Posted April 28, 2014
Category(s) Industry News Materials
Aglime is an extremely popular material during the spring and summer months as these two months are the most important times of the year for crop growth. It is very well known for it’s ability to lower acid levels in the soil. This allows soil to become more nutrient rich and in turn allows the soil to produce more fertile crops.
When you’re looking to buy aglime in NJ you’ll likely be looking at many different suppliers who offer their product at different price points. We’ve found that finding a local trustworthy supplier can lead to the greatest return on investment for you and your crops.
We’ve seen countless people search for aglime, which is why we’ve compiled this guide to buying aglime in NJ. We’ve broken down what aglime truly is, what you should look for in a supplier and how to find the best price.
Agricultural lime (aglime) is a soil additive made from crushed, or pulverized limestone. The reason that buying aglime and introducing it to farmland soil is so beneficial is that its most active component is calcium carbonate. This works to neutralize the soil’s pH levels, making it safer and healthier for crop growth.
Aglime also replenishes the earth with calcium and magnesium, boosts the uptake of major plant nutrients (including nitrogen, phosphorous, and potassium) and helps to improve water absorption rates.
While you might be aware of the advantages of agricultural lime, you might be less familiar with the buying process. You want to ensure that you’re purchasing the right amount of high quality aglime and from a trusted supplier who sells at fair, wholesale rates.
We’ve broken down the buying process into 3 main steps and what you should look for when buying aglime.
Step 1: Understand Your Aglime Needs
Many people wonder if they should be buying aglime of a dolomitic or calcitic nature. While both sources are very efficient at raising the soil’s pH to a more balanced level, you’ll also want to consider the needs of your soil. Dolomitic aglime tends to increase the soil’s magnesium levels, so if your land is magnesium-deficient, you’ll want to talk to your supplier about your options in purchasing a material derived from dolomite.
You may also need to make a decision between liquid lime and dry lime. While liquid lime (which is a formula consisting of 50% dry lime and 50% water) can offer a more uniform spread of the substance over a field, dry lime is often preferred in expansive coverage areas. This is because there are lower operational costs associated with the use of dry lime. In addition, the spread rate of liquid lime can result in under-liming, which is not nearly as common with dry lime.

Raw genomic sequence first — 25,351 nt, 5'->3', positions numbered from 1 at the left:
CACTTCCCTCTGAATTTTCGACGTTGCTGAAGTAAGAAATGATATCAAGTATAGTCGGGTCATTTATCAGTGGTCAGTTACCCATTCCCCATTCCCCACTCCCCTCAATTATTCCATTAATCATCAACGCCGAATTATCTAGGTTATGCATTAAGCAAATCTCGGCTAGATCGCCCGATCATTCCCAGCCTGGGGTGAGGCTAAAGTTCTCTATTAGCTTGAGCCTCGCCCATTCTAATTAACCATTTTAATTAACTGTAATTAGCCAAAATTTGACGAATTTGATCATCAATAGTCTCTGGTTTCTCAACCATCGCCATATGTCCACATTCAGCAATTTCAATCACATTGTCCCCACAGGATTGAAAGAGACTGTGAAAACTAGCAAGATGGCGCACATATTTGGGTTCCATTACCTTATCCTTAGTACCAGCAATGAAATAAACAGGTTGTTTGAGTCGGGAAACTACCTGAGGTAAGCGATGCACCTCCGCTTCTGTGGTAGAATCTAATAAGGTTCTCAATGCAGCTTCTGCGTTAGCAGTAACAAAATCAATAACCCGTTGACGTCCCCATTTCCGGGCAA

Step 2: Calculate How Much Aglime You Need
Determining how much aglime you’ll need can be a bit tricky, as it largely depends on the type of crops that you are growing. Various plant life thrives at different pH levels. Any plants containing wheat or bermudagrass, for instance, will require that the soil pH be raised above 5.5. This means that only .5 a ton (or 25% of the earth’s test deficiency volume) is necessary to bring the pH up to 6.8. For assistance in determining your need, it’s strongly recommended that you speak with an aglime professional.
Step 3: Choose an Aglime Supplier
Before buying aglime, you need to find a supplier that you can count on and trust. For best results, your supplier should be well-established within the industry and should be very knowledgeable about their agricultural lime product.
It’s always smart to purchase from a company that manufactures its own agricultural lime from their own quarry. This will ensure that your supplier is well aware of the mineral count within the aglime and can guarantee its quality and value to your crops.
Finding the right aglime supplier for you and your business is important. It will ensure you get only the highest quality material at the best prices.
Braen Stone has dedicated and passionate team members available to discuss your project, how much material you may need and any other questions you may have.
This photo is an original version, used via creative commons and is courtesy of Sarah.
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